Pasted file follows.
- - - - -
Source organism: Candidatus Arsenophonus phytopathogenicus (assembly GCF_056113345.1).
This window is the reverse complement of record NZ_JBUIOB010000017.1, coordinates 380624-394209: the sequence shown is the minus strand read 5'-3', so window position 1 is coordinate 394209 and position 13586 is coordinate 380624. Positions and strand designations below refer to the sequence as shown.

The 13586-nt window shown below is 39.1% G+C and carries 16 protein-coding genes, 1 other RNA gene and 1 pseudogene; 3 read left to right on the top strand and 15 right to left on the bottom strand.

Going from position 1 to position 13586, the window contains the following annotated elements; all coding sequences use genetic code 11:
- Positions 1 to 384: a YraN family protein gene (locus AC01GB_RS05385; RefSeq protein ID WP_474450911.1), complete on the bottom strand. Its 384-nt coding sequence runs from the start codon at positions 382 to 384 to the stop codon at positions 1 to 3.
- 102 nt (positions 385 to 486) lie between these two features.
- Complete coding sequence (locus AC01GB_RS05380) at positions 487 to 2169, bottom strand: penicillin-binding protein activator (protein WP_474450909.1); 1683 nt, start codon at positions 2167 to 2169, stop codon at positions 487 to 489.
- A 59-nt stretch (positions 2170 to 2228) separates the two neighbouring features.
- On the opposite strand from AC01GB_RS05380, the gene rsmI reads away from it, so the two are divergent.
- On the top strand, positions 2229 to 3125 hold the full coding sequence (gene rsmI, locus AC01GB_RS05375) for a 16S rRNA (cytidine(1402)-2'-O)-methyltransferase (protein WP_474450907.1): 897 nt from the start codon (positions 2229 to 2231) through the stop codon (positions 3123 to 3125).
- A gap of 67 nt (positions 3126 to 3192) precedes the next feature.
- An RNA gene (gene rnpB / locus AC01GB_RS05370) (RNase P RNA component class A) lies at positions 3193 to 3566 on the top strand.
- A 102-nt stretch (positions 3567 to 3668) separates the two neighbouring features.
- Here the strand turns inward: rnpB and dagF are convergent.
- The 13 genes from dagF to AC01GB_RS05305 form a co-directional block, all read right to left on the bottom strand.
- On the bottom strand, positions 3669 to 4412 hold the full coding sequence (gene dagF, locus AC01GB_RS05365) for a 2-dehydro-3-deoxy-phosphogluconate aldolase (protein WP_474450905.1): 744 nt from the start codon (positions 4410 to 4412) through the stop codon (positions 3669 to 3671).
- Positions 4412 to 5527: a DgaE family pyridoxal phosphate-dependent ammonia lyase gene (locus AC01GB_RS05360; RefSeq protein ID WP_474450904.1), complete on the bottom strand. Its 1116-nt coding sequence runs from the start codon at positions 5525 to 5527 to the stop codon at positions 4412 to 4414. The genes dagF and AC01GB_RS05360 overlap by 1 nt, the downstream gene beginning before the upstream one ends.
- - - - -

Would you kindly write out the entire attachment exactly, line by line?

Source organism: Candidatus Arsenophonus phytopathogenicus (assembly GCF_056113345.1).
This window is the reverse complement of record NZ_JBUIOB010000017.1, coordinates 380624-394209: the sequence shown is the minus strand read 5'-3', so window position 1 is coordinate 394209 and position 13586 is coordinate 380624. Positions and strand designations below refer to the sequence as shown.

The 13586-nt window shown below is 39.1% G+C and carries 16 protein-coding genes, 1 other RNA gene and 1 pseudogene; 3 read left to right on the top strand and 15 right to left on the bottom strand.

Going from position 1 to position 13586, the window contains the following annotated elements; all coding sequences use genetic code 11:
- Positions 1 to 384: a YraN family protein gene (locus AC01GB_RS05385; RefSeq protein ID WP_474450911.1), complete on the bottom strand. Its 384-nt coding sequence runs from the start codon at positions 382 to 384 to the stop codon at positions 1 to 3.
- 102 nt (positions 385 to 486) lie between these two features.
- Complete coding sequence (locus AC01GB_RS05380) at positions 487 to 2169, bottom strand: penicillin-binding protein activator (protein WP_474450909.1); 1683 nt, start codon at positions 2167 to 2169, stop codon at positions 487 to 489.
- A 59-nt stretch (positions 2170 to 2228) separates the two neighbouring features.
- On the opposite strand from AC01GB_RS05380, the gene rsmI reads away from it, so the two are divergent.
- On the top strand, positions 2229 to 3125 hold the full coding sequence (gene rsmI, locus AC01GB_RS05375) for a 16S rRNA (cytidine(1402)-2'-O)-methyltransferase (protein WP_474450907.1): 897 nt from the start codon (positions 2229 to 2231) through the stop codon (positions 3123 to 3125).
- A gap of 67 nt (positions 3126 to 3192) precedes the next feature.
- An RNA gene (gene rnpB / locus AC01GB_RS05370) (RNase P RNA component class A) lies at positions 3193 to 3566 on the top strand.
- A 102-nt stretch (positions 3567 to 3668) separates the two neighbouring features.
- Here the strand turns inward: rnpB and dagF are convergent.
- The 13 genes from dagF to AC01GB_RS05305 form a co-directional block, all read right to left on the bottom strand.
- On the bottom strand, positions 3669 to 4412 hold the full coding sequence (gene dagF, locus AC01GB_RS05365) for a 2-dehydro-3-deoxy-phosphogluconate aldolase (protein WP_474450905.1): 744 nt from the start codon (positions 4410 to 4412) through the stop codon (positions 3669 to 3671).
- Positions 4412 to 5527: a DgaE family pyridoxal phosphate-dependent ammonia lyase gene (locus AC01GB_RS05360; RefSeq protein ID WP_474450904.1), complete on the bottom strand. Its 1116-nt coding sequence runs from the start codon at positions 5525 to 5527 to the stop codon at positions 4412 to 4414. The genes dagF and AC01GB_RS05360 overlap by 1 nt, the downstream gene beginning before the upstream one ends.